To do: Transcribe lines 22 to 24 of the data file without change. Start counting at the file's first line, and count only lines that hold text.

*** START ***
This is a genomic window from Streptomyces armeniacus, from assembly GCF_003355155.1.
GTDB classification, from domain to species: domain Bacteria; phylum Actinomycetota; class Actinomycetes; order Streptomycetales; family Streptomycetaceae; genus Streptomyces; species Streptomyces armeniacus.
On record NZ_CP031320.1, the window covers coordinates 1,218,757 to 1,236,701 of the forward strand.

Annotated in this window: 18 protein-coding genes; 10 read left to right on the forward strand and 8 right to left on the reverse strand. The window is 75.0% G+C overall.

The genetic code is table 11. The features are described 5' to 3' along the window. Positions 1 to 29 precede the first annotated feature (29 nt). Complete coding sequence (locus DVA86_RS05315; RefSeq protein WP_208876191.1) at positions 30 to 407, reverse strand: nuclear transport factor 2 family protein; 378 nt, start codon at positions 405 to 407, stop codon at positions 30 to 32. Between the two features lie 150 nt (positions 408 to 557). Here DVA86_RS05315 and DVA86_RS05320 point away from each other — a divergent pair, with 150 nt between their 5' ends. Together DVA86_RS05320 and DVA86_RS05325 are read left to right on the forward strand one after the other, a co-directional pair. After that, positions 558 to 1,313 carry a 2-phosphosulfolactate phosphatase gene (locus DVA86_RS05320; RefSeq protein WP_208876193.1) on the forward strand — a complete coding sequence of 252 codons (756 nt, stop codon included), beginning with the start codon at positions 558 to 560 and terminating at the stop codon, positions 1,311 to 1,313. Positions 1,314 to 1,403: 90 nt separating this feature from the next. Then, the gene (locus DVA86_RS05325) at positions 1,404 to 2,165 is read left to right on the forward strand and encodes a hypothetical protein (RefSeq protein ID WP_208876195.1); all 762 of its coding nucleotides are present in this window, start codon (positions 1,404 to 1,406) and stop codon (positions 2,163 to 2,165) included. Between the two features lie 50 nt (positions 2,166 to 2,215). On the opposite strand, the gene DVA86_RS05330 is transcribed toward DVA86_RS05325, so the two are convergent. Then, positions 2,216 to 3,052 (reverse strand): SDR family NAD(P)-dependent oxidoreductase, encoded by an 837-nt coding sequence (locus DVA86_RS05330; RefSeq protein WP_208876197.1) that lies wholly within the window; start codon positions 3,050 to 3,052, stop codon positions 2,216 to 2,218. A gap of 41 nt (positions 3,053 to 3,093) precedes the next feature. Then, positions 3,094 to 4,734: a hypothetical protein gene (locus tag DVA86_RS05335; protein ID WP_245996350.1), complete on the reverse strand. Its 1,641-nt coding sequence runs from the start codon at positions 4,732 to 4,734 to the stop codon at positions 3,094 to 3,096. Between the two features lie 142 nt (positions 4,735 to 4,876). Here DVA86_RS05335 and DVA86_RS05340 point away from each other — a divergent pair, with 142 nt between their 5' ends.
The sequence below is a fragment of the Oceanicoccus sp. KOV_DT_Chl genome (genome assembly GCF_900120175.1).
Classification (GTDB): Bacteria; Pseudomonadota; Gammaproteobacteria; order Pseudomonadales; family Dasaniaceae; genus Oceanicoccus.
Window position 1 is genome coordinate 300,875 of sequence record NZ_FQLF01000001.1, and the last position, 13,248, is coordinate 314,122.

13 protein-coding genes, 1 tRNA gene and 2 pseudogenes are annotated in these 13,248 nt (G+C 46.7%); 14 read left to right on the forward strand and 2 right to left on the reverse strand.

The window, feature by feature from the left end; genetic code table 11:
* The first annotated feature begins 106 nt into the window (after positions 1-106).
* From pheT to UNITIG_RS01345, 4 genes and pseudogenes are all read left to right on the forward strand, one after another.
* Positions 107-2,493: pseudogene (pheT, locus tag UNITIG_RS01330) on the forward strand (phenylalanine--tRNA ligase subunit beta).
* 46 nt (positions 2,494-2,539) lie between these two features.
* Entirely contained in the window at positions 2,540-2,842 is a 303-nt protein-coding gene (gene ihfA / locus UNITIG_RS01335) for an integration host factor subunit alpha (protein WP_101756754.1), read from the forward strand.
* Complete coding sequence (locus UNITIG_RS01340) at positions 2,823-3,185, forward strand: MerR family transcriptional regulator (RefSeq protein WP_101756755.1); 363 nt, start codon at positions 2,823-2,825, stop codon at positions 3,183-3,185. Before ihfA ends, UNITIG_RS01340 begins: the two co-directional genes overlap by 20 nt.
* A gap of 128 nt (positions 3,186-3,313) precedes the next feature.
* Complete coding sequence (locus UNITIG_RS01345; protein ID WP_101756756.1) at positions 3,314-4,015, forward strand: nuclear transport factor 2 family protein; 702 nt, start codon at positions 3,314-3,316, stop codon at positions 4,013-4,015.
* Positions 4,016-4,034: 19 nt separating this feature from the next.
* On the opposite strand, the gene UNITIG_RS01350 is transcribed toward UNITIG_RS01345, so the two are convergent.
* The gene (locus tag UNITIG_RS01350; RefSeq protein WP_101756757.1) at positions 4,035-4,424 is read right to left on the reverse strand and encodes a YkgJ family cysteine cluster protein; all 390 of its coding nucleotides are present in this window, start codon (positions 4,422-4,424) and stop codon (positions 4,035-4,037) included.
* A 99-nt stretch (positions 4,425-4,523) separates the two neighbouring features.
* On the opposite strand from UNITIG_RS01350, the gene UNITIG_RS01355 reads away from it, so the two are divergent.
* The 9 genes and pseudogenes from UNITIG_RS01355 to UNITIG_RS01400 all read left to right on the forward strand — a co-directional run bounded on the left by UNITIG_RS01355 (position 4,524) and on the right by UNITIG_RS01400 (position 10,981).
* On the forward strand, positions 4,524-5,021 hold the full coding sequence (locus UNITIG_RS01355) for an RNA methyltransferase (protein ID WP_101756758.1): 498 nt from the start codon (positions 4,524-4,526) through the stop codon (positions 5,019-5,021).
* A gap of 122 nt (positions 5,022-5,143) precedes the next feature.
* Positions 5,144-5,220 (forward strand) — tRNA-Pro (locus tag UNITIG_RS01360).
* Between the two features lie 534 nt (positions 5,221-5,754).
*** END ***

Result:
* A 99-nt stretch (positions 4,425-4,523) separates the two neighbouring features.
* On the opposite strand from UNITIG_RS01350, the gene UNITIG_RS01355 reads away from it, so the two are divergent.
* The 9 genes and pseudogenes from UNITIG_RS01355 to UNITIG_RS01400 all read left to right on the forward strand — a co-directional run bounded on the left by UNITIG_RS01355 (position 4,524) and on the right by UNITIG_RS01400 (position 10,981).